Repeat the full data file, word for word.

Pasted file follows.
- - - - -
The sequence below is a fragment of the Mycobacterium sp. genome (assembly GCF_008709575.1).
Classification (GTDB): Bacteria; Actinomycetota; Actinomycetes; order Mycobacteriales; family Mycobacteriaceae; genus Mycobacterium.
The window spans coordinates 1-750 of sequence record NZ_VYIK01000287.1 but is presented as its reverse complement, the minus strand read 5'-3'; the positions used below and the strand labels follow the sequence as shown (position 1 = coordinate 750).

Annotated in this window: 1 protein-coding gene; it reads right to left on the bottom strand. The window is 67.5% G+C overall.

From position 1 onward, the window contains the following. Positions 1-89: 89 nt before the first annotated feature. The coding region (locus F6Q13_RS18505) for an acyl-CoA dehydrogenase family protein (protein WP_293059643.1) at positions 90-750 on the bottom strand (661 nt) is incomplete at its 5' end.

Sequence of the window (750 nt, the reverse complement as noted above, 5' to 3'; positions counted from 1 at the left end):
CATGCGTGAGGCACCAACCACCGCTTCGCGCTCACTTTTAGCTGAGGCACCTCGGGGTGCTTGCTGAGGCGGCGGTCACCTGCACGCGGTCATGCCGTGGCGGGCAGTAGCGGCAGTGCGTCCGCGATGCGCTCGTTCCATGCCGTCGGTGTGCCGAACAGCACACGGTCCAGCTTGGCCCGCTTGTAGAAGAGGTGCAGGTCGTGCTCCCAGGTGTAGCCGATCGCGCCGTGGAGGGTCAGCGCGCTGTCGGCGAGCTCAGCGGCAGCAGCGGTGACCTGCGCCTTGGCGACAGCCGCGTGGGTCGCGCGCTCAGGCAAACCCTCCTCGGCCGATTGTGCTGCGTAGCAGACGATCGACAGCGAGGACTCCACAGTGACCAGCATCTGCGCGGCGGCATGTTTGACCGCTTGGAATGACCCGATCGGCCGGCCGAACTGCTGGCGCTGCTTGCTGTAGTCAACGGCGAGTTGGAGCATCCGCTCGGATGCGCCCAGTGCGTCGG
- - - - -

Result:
The sequence below is a fragment of the Mycobacterium sp. genome (assembly GCF_008709575.1).
Classification (GTDB): Bacteria; Actinomycetota; Actinomycetes; order Mycobacteriales; family Mycobacteriaceae; genus Mycobacterium.
The window spans coordinates 1-750 of sequence record NZ_VYIK01000287.1 but is presented as its reverse complement, the minus strand read 5'-3'; the positions used below and the strand labels follow the sequence as shown (position 1 = coordinate 750).

Annotated in this window: 1 protein-coding gene; it reads right to left on the bottom strand. The window is 67.5% G+C overall.

From position 1 onward, the window contains the following. Positions 1-89: 89 nt before the first annotated feature. The coding region (locus F6Q13_RS18505) for an acyl-CoA dehydrogenase family protein (protein WP_293059643.1) at positions 90-750 on the bottom strand (661 nt) is incomplete at its 5' end.

Sequence of the window (750 nt, the reverse complement as noted above, 5' to 3'; positions counted from 1 at the left end):
CATGCGTGAGGCACCAACCACCGCTTCGCGCTCACTTTTAGCTGAGGCACCTCGGGGTGCTTGCTGAGGCGGCGGTCACCTGCACGCGGTCATGCCGTGGCGGGCAGTAGCGGCAGTGCGTCCGCGATGCGCTCGTTCCATGCCGTCGGTGTGCCGAACAGCACACGGTCCAGCTTGGCCCGCTTGTAGAAGAGGTGCAGGTCGTGCTCCCAGGTGTAGCCGATCGCGCCGTGGAGGGTCAGCGCGCTGTCGGCGAGCTCAGCGGCAGCAGCGGTGACCTGCGCCTTGGCGACAGCCGCGTGGGTCGCGCGCTCAGGCAAACCCTCCTCGGCCGATTGTGCTGCGTAGCAGACGATCGACAGCGAGGACTCCACAGTGACCAGCATCTGCGCGGCGGCATGTTTGACCGCTTGGAATGACCCGATCGGCCGGCCGAACTGCTGGCGCTGCTTGCTGTAGTCAACGGCGAGTTGGAGCATCCGCTCGGATGCGCCCAGTGCGTCGG